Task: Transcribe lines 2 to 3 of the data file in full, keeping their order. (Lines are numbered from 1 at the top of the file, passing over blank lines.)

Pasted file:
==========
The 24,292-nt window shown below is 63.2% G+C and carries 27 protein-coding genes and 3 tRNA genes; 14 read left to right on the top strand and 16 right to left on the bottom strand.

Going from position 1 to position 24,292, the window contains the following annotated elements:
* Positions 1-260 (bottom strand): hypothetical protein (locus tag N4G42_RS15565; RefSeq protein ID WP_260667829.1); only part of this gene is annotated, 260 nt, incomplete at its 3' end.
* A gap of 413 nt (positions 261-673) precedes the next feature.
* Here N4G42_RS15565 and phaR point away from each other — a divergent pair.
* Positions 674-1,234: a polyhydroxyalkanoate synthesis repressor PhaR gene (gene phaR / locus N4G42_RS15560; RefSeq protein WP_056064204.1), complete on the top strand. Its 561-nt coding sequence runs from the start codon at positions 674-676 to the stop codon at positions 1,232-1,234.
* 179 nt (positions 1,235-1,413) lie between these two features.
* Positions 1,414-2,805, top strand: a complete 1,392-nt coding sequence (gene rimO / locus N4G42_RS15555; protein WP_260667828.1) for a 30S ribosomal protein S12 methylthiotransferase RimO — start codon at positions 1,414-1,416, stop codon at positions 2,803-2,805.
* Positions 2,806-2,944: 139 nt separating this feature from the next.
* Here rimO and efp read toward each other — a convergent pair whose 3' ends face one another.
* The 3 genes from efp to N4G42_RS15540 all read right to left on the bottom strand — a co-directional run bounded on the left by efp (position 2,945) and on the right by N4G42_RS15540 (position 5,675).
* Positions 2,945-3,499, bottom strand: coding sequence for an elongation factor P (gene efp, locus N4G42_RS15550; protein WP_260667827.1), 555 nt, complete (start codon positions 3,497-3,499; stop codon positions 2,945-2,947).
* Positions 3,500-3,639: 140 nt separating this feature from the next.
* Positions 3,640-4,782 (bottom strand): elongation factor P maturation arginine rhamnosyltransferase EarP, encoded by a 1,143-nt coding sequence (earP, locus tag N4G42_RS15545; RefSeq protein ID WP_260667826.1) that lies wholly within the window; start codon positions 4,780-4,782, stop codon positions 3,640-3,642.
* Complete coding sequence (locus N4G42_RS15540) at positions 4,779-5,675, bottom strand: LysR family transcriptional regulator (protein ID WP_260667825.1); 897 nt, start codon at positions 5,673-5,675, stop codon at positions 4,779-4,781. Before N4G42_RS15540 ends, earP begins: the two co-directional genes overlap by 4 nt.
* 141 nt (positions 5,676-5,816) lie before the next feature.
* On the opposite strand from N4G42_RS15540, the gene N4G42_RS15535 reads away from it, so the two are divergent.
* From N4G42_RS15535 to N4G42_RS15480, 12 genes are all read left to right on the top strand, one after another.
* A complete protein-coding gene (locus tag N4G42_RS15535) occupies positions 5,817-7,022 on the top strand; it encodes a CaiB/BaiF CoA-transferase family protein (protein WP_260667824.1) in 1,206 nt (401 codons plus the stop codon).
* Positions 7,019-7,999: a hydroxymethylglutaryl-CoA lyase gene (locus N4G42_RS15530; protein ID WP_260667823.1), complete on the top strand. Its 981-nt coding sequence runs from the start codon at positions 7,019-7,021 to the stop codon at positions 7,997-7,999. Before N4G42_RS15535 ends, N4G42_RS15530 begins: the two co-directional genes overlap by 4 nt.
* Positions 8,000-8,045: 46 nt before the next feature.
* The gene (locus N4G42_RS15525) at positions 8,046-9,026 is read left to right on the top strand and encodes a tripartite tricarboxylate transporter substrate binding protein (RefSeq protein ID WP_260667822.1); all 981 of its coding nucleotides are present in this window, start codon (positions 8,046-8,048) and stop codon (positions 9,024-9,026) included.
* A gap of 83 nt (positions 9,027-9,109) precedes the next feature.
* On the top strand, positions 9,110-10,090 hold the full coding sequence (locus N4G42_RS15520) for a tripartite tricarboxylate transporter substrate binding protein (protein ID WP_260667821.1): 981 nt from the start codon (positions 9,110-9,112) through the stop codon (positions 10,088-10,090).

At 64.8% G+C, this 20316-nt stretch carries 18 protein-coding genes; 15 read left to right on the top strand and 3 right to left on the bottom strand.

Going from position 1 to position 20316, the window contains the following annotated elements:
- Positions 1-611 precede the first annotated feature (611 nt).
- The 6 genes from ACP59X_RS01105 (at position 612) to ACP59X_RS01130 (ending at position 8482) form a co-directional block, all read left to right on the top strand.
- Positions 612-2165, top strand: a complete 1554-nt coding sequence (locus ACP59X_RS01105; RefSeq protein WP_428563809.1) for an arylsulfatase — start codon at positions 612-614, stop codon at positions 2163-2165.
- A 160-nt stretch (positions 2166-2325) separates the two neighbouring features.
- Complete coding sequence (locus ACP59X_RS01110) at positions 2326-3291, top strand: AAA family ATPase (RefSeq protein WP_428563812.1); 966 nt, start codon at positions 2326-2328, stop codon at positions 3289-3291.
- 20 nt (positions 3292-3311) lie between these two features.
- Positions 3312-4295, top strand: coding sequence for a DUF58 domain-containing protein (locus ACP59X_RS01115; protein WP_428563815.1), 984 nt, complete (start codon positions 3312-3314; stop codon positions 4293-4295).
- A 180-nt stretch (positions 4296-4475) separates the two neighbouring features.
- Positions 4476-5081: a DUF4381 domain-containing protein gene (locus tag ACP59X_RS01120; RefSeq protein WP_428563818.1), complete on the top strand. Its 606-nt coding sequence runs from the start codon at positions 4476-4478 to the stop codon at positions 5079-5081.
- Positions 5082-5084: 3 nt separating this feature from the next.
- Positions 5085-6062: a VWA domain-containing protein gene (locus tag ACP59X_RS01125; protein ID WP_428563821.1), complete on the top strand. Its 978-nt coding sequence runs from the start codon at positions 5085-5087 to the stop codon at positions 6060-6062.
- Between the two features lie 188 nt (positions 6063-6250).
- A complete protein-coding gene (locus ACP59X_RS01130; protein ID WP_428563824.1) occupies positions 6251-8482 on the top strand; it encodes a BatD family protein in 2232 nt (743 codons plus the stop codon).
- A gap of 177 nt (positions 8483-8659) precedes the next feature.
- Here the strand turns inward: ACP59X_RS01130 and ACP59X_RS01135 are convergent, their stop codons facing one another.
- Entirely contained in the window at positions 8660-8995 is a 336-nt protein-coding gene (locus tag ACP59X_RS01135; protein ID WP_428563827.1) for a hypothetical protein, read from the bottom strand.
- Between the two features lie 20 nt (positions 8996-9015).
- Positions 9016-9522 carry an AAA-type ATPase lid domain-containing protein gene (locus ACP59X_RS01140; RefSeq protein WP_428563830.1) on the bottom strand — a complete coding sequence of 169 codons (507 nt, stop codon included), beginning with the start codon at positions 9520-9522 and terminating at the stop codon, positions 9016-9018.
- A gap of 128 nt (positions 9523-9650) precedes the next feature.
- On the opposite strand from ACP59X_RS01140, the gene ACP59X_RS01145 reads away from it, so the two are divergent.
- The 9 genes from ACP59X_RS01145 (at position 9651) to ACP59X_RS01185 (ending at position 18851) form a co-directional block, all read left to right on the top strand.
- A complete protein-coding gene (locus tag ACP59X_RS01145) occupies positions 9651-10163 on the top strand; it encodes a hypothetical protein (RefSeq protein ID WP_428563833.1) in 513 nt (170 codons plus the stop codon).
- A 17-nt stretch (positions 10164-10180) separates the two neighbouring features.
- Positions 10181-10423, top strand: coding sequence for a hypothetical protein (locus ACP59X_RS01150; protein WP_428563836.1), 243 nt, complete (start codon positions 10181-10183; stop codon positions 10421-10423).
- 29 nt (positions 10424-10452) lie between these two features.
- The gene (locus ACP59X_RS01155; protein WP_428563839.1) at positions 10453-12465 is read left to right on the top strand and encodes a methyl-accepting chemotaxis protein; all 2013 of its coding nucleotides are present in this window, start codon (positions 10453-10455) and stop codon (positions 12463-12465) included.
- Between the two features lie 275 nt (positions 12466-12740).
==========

Going from position 1 to position 24,292, the window contains the following annotated elements:
* Positions 1-260 (bottom strand): hypothetical protein (locus tag N4G42_RS15565; RefSeq protein ID WP_260667829.1); only part of this gene is annotated, 260 nt, incomplete at its 3' end.